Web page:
09 May 2018 at 17:25 BST

More class actions but less new staff to manage workload, reveals survey

The growing burden of class action suits is not being matched by recuitment strategies.


Legal departments are dealing with more class actions, but have no new staff to manage them, according to the 2018 Carlton Fields Class Action Survey. Data indicated that while in-house legal departments face more class actions than ever before, they are not getting a corresponding increase in staff devoted to these types of matters. The report recommends legal departments need to strategize to manage these types of lawsuits.

Rising costs
The report reveals that class action spending has risen for a third consecutive year and is expected to increase again in 2018. Across industries, companies spent $2.24 billion on class action lawsuits in 2017. The number of companies facing class actions climbed to 59 percent, up from 53.8 per cent in 2016. Companies reported that the magnitude of potential exposure and risk also rose. While the average volume of class actions per company increased slightly, from 5.9 in 2016 to 6.3 in 2017, a more significant jump in class action matters per company is anticipated in 2018.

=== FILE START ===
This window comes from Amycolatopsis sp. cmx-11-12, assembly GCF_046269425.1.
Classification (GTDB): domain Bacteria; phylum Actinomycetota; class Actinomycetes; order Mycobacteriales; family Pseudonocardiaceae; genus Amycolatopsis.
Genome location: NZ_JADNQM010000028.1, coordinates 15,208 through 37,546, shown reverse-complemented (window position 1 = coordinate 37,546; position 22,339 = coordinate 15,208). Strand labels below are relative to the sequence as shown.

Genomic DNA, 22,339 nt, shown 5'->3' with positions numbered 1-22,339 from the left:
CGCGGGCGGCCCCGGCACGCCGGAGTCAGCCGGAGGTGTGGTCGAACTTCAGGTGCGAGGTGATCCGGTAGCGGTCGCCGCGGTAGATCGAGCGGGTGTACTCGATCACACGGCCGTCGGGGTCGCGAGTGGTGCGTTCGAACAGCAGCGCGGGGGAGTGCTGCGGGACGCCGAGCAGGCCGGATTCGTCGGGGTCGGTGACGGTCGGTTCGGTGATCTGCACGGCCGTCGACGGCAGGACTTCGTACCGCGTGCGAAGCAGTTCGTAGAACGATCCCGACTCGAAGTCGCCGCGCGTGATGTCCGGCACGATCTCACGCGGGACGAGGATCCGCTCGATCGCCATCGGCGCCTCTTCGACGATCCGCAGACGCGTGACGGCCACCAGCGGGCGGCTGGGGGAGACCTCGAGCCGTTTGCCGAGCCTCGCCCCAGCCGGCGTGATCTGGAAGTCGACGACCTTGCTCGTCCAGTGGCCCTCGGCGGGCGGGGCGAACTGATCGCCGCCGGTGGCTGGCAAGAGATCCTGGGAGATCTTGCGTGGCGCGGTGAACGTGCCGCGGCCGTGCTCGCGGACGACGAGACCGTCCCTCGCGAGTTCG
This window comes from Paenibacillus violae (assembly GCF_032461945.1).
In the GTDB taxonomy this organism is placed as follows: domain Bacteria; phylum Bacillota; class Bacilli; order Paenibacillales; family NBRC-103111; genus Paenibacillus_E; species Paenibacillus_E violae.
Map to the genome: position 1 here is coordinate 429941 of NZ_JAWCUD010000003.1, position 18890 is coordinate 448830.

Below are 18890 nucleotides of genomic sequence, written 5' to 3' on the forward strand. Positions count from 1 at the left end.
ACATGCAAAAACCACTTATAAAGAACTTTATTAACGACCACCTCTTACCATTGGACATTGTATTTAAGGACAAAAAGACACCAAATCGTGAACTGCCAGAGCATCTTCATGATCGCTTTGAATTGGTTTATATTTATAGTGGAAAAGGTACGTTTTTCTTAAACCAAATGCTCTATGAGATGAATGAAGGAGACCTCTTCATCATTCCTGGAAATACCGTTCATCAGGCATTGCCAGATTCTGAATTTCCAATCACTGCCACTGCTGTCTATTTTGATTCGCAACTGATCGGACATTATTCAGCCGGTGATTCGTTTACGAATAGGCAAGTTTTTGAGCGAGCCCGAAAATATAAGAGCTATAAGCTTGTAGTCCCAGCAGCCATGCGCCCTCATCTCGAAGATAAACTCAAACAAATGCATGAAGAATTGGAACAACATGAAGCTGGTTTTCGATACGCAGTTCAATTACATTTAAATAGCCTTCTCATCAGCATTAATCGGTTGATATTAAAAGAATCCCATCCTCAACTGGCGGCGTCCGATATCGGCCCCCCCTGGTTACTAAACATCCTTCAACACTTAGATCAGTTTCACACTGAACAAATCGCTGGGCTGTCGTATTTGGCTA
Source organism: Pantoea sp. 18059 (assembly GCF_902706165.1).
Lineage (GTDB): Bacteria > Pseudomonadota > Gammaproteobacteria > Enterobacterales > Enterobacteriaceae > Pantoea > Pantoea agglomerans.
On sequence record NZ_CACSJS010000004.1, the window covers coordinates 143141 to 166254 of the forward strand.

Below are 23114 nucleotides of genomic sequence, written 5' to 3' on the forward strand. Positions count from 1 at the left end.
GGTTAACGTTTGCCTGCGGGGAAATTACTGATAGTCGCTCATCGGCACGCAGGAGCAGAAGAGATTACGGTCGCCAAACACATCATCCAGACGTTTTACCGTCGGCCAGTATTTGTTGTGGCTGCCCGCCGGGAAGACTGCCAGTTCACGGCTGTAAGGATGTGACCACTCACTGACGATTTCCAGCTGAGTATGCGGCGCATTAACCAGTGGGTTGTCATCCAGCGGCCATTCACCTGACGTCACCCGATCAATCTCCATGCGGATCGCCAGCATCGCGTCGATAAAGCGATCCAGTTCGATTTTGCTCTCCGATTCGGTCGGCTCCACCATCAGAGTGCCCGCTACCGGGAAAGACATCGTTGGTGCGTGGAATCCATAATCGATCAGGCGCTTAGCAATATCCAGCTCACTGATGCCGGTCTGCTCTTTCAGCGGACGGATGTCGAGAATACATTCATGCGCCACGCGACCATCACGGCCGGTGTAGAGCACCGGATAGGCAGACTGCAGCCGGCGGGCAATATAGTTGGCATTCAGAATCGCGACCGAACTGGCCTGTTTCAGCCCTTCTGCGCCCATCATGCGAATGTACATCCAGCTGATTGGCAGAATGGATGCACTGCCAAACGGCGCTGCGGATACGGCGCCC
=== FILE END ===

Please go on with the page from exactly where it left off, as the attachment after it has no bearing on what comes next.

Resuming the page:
Regulatory concerns
Sixty-eight per cent of companies report facing one or more class actions on an ongoing basis, a number that has been fairly consistent for several years. For the first time this year, the survey reported on the intersection between regulatory proceedings and class actions. Over 70 percent of companies report having faced regulatory proceedings and class actions concurrently. They continue to struggle with reduced staffing and to grapple with the best way to employ cost-saving measures such as alternative fee arrangements without sacrificing the quality of their defense efforts. The survey is based on comprehensive interviews with general counsel or senior legal officers at 385 companies of all sizes and business types. The survey can be read in full here.


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